The immediate aftermath of the NATO bombing of Libya was a time of high gloating. Just as Iraq War advocates pointed to the capture and killing of Saddam Hussein as proof that their war was a success, Libya war advocates pointed to the capture and brutal killing of Muammar el-Qaddafi as proof of their vindication. War advocates such as Anne-Marie Slaughter and Nicholas Kristof were writing columns celebrating their prescience and mocking war opponents as discredited, and the New York Times published a front-page article declaring: “U.S. Tactics in Libya May be a Model for Other Efforts.” It was widely expected that Hillary Clinton, one of the leading advocates for and architects of the bombing campaign, would be regarded as a Foreign Policy Visionary for the grand Libya success: “We came, we saw, he died,” Clinton sociopathically boasted about the mob rape and murder of Qaddafi while guffawing on 60 Minutes.
Since then, Libya — so predictably — has all but completely collapsed, spending years now drowning in instability, anarchy, fractured militia rule, sectarian conflict, and violent extremism. The execution of Saddam Hussein was no vindication of that war nor a sign of improved lives for Iraqis, and the same was true for the mob killing of Qaddafi. As I wrote the day after Qaddafi fled Tripoli and Democratic Party loyalists were prancing around in war victory dances: “I’m genuinely astounded at the pervasive willingness to view what has happened in Libya as some sort of grand triumph even though virtually none of the information needed to make that assessment is known yet, including: how many civilians have died, how much more bloodshed will there be, what will be needed to stabilize that country, and, most of all, what type of regime will replace Qaddafi? … When foreign powers use military force to help remove a tyrannical regime that has ruled for decades, all sorts of chaos, violence, instability, and suffering — along with a slew of unpredictable outcomes — are inevitable.”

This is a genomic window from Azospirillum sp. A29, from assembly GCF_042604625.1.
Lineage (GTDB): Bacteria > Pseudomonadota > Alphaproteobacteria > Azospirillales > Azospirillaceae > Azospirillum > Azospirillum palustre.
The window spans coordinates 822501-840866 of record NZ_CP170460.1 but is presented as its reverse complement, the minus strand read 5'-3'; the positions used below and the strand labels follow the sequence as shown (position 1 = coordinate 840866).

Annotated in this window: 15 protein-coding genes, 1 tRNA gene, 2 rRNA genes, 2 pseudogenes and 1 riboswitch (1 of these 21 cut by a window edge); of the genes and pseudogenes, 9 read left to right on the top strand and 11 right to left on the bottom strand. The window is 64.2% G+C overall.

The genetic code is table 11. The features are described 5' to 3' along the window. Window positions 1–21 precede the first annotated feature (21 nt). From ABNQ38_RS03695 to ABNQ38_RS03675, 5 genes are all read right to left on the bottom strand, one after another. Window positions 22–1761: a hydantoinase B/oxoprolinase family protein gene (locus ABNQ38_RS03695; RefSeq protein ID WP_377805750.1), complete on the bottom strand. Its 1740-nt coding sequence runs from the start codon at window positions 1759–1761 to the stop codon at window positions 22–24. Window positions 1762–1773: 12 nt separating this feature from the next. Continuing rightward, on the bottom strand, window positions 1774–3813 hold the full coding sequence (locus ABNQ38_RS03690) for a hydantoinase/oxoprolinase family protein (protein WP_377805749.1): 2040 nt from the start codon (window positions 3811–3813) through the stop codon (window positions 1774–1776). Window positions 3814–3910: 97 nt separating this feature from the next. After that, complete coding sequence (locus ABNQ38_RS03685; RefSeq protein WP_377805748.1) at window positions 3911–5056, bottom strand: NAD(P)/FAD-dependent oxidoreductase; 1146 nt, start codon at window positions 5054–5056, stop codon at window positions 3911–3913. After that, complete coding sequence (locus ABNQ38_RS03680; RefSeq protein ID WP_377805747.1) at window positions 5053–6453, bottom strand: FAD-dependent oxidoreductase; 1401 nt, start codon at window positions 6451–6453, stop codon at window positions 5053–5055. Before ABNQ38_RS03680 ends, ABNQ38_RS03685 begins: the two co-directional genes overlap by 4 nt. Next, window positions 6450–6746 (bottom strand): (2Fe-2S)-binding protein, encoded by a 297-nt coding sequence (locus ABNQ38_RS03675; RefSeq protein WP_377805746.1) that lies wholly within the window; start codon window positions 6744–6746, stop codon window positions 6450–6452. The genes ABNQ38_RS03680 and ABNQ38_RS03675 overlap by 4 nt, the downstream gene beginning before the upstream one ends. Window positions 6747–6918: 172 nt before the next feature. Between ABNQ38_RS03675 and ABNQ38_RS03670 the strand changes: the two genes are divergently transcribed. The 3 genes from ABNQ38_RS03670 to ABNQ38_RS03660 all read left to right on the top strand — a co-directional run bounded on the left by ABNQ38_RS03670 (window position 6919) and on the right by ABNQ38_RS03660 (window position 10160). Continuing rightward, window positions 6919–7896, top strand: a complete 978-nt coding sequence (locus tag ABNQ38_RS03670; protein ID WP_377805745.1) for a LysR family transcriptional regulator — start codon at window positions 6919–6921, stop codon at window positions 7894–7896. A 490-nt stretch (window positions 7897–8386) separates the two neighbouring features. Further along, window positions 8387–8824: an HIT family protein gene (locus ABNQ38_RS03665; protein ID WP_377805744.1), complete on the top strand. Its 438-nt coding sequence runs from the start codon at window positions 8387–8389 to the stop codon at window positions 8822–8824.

But the much bigger question was when (not if, but when) the instability and extremism that predictably followed the NATO bombing would be used to justify a new U.S.-led war — also exactly as happened in Iraq. Back in 2012, I asked the question this way:
How much longer will it be before we hear that military intervention in Libya is (again) necessary, this time to control the anti-US extremists who are now armed and empowered by virtue of the first intervention? U.S. military interventions are most adept at ensuring that future U.S. military interventions will always be necessary.
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